I was honoured to be invited by the Universal Peace Federation to be on the international speaker panel at the House of Lords this month. Hosted by Rt Hon Baroness Verma and in aid of International Women’s Day, the topic was ‘how can we inspire change’ and tackle the issues that are facing women and young girls around the world.
As I scanned the room, I was struck by the diverse representation of cultures, age, religion – all brought together in one room to share a mutual passion and goal; to achieve gender equality and basic universal human rights. Topics from FGM (female genital mutilation), human trafficking, accessible education for all, rape used as a weapon of war, economic participation and many more; I was both humbled and moved by the power and emotion of the room.
I also noted in a room of 115 people, I could count the number of men on one hand. From my experience of these events, this is also the norm. As many of you who know me, will know that I do not see myself as a fervent feminist. Instead I believe in being a humanist. We know from research that the issues we face in our societies are deeply cultural and deeply rooted in our history, therefore, we need to shift the imbalance.
For change to happen, as the dominant power group we need more men ‘leaning in’ and inspiring change with us. And whilst many are shocked and dismayed by acts of oppression, suppression and aggression around the world, feeling an emotion about this is not enough. We must move from a place of good intentions and feelings, to taking actionable steps to inspire change. This is as much about the day-to-day acts of fairness and standing up for each other as it is about large-scale change. So my first call to action was a challenge for men and women to inspire both groups to take ownership for making change happen.
I also shared 3 key stories from my book connected to the Inspiring Leadership model.
MQ – Moral Integrity: I spoke of Mena in India who was faced with a moral dilemma when offered a large sum of cash for her charity by a businessman as long as it was not receipted. She sought advice and chose to do the right thing.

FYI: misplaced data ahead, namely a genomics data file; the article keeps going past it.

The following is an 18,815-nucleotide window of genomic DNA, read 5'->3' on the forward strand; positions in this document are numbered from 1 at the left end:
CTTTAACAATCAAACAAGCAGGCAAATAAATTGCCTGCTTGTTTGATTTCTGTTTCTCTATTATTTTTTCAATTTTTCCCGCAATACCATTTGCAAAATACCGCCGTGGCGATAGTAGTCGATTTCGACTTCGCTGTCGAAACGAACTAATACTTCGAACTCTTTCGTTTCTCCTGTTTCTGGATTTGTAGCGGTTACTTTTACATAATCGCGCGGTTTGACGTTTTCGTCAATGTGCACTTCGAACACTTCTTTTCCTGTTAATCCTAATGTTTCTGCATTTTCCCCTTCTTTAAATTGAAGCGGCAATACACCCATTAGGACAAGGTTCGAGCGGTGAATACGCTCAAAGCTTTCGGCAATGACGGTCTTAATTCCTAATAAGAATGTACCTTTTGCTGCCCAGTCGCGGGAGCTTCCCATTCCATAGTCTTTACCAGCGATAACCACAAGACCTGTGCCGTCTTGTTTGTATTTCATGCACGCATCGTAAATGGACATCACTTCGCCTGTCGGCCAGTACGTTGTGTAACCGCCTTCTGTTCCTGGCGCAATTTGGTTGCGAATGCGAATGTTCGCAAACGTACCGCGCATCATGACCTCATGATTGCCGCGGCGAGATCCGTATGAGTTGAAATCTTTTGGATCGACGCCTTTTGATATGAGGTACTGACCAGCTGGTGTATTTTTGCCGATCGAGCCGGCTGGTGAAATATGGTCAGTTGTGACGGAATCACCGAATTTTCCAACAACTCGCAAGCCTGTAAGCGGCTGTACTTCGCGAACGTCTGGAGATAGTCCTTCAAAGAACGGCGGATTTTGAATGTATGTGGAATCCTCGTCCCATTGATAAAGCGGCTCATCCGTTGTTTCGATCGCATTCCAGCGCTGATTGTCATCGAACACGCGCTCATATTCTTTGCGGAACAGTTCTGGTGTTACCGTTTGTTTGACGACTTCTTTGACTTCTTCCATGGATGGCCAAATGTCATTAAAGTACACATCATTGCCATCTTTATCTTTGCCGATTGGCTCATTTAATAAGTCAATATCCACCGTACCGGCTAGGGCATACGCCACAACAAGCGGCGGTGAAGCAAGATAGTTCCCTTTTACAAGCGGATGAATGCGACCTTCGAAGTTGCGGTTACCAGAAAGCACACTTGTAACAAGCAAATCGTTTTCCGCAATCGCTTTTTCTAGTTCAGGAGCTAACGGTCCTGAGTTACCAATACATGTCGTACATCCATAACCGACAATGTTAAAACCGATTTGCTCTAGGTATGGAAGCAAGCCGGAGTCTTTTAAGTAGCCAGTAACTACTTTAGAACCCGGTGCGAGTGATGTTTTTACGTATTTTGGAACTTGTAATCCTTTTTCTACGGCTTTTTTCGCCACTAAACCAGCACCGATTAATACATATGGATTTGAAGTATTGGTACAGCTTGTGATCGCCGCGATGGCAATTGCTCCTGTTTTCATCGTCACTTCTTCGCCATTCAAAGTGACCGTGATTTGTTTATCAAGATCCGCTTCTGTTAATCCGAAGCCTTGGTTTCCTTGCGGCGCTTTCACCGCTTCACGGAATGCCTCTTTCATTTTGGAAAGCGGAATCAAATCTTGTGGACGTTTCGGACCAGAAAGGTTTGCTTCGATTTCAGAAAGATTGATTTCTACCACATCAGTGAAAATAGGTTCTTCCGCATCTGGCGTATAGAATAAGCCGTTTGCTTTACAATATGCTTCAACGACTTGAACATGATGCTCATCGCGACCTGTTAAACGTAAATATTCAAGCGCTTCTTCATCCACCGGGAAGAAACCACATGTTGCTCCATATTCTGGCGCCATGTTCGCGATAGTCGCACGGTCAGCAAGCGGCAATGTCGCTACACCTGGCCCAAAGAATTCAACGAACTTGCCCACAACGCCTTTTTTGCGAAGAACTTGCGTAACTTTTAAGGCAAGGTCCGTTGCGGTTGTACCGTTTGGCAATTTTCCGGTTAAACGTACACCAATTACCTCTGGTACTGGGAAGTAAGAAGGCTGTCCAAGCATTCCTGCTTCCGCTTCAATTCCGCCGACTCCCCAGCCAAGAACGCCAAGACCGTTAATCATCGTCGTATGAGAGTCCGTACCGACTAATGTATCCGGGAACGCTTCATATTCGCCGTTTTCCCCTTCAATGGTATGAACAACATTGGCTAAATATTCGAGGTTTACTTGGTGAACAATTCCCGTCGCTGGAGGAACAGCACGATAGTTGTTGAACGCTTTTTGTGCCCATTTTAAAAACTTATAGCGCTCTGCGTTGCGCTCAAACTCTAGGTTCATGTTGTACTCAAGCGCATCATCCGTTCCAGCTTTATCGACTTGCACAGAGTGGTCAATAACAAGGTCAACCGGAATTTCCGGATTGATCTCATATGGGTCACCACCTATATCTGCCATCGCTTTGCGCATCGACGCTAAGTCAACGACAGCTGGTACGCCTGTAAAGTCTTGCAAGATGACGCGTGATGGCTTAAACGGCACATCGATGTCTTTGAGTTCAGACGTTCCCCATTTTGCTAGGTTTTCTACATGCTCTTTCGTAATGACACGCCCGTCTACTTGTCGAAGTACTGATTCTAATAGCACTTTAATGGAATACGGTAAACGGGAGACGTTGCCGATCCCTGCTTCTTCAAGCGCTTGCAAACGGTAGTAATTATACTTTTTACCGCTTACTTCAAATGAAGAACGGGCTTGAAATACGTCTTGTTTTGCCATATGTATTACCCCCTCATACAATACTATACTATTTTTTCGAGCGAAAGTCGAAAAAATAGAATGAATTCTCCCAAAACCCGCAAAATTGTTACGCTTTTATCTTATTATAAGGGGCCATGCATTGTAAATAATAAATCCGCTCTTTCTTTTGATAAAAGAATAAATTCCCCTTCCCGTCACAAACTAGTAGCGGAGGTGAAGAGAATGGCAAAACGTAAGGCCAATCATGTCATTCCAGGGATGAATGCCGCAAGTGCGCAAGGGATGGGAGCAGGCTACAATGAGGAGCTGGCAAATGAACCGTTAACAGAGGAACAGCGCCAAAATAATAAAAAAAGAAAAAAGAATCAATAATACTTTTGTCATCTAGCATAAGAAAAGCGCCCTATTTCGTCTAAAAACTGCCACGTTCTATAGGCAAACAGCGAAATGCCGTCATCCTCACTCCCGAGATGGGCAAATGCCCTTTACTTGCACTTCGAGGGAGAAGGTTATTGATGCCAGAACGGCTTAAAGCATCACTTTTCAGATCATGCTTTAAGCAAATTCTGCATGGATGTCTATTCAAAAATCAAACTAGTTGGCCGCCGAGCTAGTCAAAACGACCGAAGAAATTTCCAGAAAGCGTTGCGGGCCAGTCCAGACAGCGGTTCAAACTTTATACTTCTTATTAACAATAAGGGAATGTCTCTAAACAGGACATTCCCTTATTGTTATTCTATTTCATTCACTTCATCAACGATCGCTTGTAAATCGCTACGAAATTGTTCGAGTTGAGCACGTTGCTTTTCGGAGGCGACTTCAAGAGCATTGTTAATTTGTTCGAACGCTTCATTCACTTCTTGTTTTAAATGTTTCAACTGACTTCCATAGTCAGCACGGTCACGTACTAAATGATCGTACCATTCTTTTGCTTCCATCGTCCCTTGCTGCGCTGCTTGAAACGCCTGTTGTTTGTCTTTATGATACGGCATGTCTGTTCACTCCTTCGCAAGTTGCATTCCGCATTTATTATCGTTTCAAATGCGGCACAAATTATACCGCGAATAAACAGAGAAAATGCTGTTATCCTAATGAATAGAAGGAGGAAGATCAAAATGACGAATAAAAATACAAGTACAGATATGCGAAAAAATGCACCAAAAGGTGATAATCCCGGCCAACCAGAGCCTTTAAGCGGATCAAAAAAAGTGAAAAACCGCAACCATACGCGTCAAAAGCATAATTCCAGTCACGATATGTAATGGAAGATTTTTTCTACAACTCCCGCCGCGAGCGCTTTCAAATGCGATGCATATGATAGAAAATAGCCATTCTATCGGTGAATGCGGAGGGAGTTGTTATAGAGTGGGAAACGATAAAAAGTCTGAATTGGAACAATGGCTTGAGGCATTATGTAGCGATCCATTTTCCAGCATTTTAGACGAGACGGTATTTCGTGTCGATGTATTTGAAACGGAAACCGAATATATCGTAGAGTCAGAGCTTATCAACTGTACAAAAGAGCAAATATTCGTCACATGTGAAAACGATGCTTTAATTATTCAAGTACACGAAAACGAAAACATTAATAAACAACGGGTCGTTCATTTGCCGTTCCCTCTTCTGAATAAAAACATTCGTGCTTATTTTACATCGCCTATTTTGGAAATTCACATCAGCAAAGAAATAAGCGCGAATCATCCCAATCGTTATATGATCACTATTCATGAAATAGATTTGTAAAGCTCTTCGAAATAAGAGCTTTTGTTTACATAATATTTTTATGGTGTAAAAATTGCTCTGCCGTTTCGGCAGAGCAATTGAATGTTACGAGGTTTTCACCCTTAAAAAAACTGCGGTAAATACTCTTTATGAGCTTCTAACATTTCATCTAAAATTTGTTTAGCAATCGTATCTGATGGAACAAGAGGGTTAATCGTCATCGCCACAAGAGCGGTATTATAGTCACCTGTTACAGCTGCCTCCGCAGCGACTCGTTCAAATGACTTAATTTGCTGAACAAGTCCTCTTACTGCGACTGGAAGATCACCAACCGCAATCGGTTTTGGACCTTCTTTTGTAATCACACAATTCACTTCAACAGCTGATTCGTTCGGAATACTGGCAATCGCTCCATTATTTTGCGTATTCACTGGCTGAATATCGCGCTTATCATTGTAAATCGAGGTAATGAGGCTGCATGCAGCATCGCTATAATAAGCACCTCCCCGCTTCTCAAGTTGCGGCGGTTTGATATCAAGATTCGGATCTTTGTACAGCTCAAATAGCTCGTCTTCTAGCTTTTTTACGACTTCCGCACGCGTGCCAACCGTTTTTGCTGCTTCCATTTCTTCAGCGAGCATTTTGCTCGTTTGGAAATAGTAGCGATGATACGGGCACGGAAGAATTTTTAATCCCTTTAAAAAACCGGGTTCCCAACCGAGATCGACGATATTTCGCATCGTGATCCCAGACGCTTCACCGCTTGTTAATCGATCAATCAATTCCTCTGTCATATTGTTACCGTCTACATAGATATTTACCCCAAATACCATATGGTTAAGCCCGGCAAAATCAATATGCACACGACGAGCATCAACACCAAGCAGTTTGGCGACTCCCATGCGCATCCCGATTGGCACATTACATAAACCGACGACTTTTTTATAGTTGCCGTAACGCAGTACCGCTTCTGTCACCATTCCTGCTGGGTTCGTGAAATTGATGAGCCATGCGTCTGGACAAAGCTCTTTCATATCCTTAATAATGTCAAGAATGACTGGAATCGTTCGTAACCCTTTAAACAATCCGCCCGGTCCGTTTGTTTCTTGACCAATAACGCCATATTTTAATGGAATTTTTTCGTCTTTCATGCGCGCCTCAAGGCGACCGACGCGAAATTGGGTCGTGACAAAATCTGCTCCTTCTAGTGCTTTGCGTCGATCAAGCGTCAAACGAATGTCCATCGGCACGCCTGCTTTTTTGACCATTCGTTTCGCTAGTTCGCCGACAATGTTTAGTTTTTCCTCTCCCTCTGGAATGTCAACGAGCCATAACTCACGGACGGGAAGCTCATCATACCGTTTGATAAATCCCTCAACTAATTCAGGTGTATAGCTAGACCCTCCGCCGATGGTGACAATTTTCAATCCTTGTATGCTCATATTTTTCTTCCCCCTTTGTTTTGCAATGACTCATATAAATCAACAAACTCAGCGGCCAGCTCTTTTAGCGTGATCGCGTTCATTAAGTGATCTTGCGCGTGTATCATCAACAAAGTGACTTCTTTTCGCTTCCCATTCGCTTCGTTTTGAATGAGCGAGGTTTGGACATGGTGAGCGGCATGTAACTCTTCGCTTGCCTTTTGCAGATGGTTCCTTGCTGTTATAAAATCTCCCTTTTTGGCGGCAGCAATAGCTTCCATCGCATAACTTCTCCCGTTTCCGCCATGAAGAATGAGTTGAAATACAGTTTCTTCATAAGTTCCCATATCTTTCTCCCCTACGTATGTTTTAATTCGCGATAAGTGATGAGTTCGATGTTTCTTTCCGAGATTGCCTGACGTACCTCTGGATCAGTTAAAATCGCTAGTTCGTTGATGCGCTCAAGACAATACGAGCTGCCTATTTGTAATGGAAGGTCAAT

PQ – Purpose and Meaning: I shared Liz’s story of working in post-war and disaster zones. Struck by crippling fear having had her life threatened on many occasions, she continued on. She believed she had her calling and was making a difference.
LQ – Legacy: Finally I shared the story of Lucy who, after a successful career, returned to her village in Kenya to set up the charity Help For Teenage Mothers. She now provides education, health centres and childcare for young girls giving them a new start and hope.
Whilst all of the women that I have met and interviewed come from a variety of backgrounds, there have been a few behaviours and attitudes that have been consistent including:
1. Authenticity – a clarity on who they were and what they stood for, not squeezing themselves out of shape to fit an organisation, culture or societal norm because of others views.
2. Courage – they did not watch in silence as willful bystanders, but were the interrupters. They used their voices and power to inspire change. Even when they were afraid, they found their strength and courage to step into the arena.
3. Pay it forward – in a world fuelled by narcissism, they believed in the selfless act of paying it forward so others can benefit, with no expectation of anything in return.
Inspiration does not need to be externally driven, by others who appear to have more power and visibility than us. Inspiration starts from within and exists in all of us and as Ghandi wisely said, “Be the change you want to see in the world.”